To better prepare students for clinical practice as you begin a new semester and school year, there are specific steps that need to be done, but must be implemented in an orderly sequence.
In last week’s blog, I discussed the importance of having a mission as an educator and a vision that better prepares students for practice. Be sure to check it out.
As an educator, you are on a journey whether you realize it or not.
This journey will likely include unexpected turns, barriers, and road blocks that will get in the way of your desire to implement needed change.
These barriers and road blocks can include resistance from students as well as faculty colleagues.
Academic Serenity Prayer
The barriers that you do not have control over can ultimately be overcome.
Though you can’t directly control most of what takes place in the bigger picture of nursing education, there is one thing you have complete control over.
How you decide to RESPOND to these challenges and struggles and your internal motivation as an educator will ultimately determine your success or failure to overcome the most common struggles in academia.
As a newer nurse educator I quickly realized that change does not come easy and attempts to implement change met resistance from not only students but the faculty I taught with.
As a result, I considered throwing in the towel and say it’s not worth it!
I also received negative feedback from students and lack of support for my new ideas from faculty in meetings.
I began to wonder is there something wrong with me? Maybe I should just try to fit in and go with the flow instead?
Can you relate?
Unfortunately the status quo is no longer an option.
According to an article published this year, A Crisis in Competence, only 23% of graduate nursing students, all who passed the NCLEX® were prepared for real-world clinical practice and able to think like a nurse.
That means that the vast majority or more than three quarters were not!
The authors of this study concluded that nursing education is losing ground in the quest for practice readiness (see prior blog for more).
In other words, things have gotten worse not better despite leaders such as Dr. Patricia Benner warning that it is time for radical transformation in how nursing is taught (Benner, Sutphen, Leonard, & Day, 2010).
Why Nothing Changes
WHY is nursing education losing ground despite all the information and tools that are available to implement needed change?
If information in nursing is doubling every seven years, why isn’t this information that educators have access to changing and improving practice readiness of nurse graduates?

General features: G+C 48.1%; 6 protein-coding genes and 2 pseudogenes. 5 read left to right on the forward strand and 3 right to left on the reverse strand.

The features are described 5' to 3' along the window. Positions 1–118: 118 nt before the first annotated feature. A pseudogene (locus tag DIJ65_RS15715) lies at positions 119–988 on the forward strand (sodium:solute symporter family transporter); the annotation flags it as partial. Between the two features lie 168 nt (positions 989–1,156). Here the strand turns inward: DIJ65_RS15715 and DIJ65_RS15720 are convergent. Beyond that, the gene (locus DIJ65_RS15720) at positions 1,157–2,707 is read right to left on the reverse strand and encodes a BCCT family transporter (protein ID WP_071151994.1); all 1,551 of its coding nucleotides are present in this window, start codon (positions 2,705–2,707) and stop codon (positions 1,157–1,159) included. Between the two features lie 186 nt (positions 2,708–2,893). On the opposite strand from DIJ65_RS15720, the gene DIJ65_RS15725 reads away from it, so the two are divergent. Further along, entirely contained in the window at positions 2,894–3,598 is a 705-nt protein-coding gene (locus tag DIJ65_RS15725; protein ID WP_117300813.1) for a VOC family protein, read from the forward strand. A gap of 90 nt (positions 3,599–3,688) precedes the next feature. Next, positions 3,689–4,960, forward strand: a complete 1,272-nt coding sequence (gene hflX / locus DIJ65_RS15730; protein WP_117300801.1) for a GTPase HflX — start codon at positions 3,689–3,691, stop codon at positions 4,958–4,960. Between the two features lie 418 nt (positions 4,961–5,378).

There is no shortage of conferences and workshops for educators to attend and learn new tools and strategies to better teach, yet we continue to lose more ground in this battle over time.
There is a reason that students continue to be ill prepared for real-world practice.
It is not a lack of information, tools, or even strategies to flip your classroom.
The real problem is NOT the need to change the curriculum, or FLIP your classroom with active learning.
You are the Key!
Take a long look in the mirror, and what you see is the key to transformation that will improve practice readiness in nursing education.
YOU are the key and needed for such a time as this!
But more than a warm body to fill a position in your department is needed.
In order for lasting change to be realized in nursing education there are three things that need to be transformed within you.
You have something unique to offer your program that only you can do! Embrace this responsibility and spread your wings to see it realized.
First Steps to Practice Readiness
1. Change the way you THINK about nursing education
What is the ultimate objective of nursing education?
Based on my observations as a newer nurse educator and conference titles it is all about NCLEX® success!
Though this is an important benchmark, we must never lose sight that it is only a multiple-choice test and once it is passed, the real test begins.
Is this student well prepared for real-world clinical practice that will include not just one or two patients but several patients and all the demands that go with it?
This is why reality shock is a common lived experience of new graduate nurses.
The most important paradigm shift that nurse educators must embrace is to make preparation for practice and what that requires the MOST important priority in your program.
2. Change the way you THINK about yourself
I do not want to play Dr. Phil but I have observed that some nurses in practice have embraced the powerlessness that they often feel in the health care system.